Spiritualized @ The Old Fruitmarket, Glasgow, 23 May
As rumours circle that they may have made their final album, Spiritualized's live show proves up to the task of matching the beauty of their back catalogue
There are a number of grumbles circulating as a not-quite-full Fruitmarket waits for Spiritualized. Chief among them is the change of venue (from Kelvingrove Bandstand to The Old Fruitmarket), which some feel doesn't warrant the £50 admission, but also the lack of support with an 8.30pm start time, which we're now 15 minutes past. But after a snippet of Hold On, we're greeted with Come Together in all its majesty, grace and spacey visuals, and any ill will is seemingly swept under the carpet.
Jason Pierce is typically inscrutable; sitting with a guitar behind some shades and not venturing any gesture towards the crowd beyond the odd glance, he's totally engrossed in the music. Pierce is joined tonight by another two guitarists, a bassist, drummer, keyboardist and three back-up vocalists, adding the requisite amount of gospel to the ensuing psychedelia (exemplified as much by the swirling imagery and radiant lightshow as the meandering guitarwork and powerful walls of sound).
After a few hits, like Soul on Fire and Shine a Light, the band set to ploughing through the entirety of the brilliant new Spiritualized album, And Nothing Hurt, a criminally underrated gem whose quiet/loud dynamics play out beautifully in a live setting. Songs like Here it Comes (The Road) Let's Go and Let's Dance provide moments of reflection amidst the otherwise ear-splitting freakouts of The Morning After and Sail on Through, palette-cleansing moments of tranquility that are necessary to better digest the heavier jams to come. Much of the crowd seem unfamiliar with the album and there's a mixture of awed reverence as some fans find their soundtrack for the next six months, while others are apparently just killing time until the encore. Their loss.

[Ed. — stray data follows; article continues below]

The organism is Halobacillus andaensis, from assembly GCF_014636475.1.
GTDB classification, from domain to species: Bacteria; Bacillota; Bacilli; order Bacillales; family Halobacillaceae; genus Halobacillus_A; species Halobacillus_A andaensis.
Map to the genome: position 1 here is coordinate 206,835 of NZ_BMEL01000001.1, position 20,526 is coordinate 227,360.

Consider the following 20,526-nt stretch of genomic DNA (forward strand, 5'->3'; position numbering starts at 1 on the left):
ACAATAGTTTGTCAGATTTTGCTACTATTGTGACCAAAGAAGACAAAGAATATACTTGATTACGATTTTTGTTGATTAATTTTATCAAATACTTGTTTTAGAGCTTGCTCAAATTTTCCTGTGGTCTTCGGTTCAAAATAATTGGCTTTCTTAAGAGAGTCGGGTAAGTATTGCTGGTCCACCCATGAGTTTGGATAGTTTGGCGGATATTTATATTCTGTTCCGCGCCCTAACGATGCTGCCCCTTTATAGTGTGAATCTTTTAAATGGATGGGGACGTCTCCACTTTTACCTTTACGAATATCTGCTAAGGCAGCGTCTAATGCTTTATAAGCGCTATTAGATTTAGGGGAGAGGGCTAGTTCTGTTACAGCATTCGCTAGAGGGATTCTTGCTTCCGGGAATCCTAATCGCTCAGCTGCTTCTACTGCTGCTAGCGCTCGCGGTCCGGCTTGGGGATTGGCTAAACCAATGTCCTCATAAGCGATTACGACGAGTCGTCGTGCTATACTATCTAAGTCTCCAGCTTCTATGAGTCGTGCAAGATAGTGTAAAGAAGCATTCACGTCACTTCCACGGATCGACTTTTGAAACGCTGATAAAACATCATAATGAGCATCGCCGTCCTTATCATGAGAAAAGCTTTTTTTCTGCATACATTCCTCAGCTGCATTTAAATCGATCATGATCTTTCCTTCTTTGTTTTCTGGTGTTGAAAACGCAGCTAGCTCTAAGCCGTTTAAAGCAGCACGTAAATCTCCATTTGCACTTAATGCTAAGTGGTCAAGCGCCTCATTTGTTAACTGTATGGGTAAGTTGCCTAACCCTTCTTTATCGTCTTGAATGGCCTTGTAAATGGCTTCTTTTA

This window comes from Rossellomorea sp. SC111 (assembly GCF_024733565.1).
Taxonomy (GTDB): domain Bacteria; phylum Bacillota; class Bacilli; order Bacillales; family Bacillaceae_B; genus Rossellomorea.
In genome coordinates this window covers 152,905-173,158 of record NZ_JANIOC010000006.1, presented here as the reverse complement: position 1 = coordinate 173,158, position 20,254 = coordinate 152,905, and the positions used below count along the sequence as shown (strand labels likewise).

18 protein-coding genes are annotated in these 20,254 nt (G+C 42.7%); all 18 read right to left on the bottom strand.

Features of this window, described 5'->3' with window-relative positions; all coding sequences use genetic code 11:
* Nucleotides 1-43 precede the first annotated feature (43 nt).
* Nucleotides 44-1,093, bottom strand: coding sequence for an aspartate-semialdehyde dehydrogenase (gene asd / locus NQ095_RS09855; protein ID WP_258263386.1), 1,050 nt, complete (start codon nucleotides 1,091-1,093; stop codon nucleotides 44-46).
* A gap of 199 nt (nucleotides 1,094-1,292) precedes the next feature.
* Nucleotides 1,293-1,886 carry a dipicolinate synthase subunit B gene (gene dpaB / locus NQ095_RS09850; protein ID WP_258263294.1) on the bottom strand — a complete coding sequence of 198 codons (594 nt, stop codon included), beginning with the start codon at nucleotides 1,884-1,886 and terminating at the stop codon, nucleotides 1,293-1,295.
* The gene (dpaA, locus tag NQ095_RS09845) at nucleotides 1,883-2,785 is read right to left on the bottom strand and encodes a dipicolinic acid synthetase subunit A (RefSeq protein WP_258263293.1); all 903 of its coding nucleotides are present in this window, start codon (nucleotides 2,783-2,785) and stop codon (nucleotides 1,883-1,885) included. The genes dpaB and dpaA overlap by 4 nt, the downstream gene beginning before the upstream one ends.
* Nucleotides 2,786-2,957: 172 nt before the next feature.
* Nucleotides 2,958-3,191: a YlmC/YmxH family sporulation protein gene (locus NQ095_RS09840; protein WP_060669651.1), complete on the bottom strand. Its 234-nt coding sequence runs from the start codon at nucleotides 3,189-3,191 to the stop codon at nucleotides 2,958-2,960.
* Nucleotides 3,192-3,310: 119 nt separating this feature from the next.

The encore continues the rapturous streak set in motion by The Morning After (or maybe since Come Together?), bathing the Fruitmarket in fluorescent neons as So Long You Pretty Thing, Out of Sight and Oh Happy Day further ensnare the adoring crowd in Pierce's alluring invocations of sin and pleas for redemption.
Rumours of And Nothing Hurt possibly being the final chapter in the Spiritualized story are more than a little sad, but if this is the way Pierce and co are planning to bow out, it's with a legacy firmly intact and a live show well up to the task of matching the magisterial beauty of one of the strongest back catalogues of the last 30 years.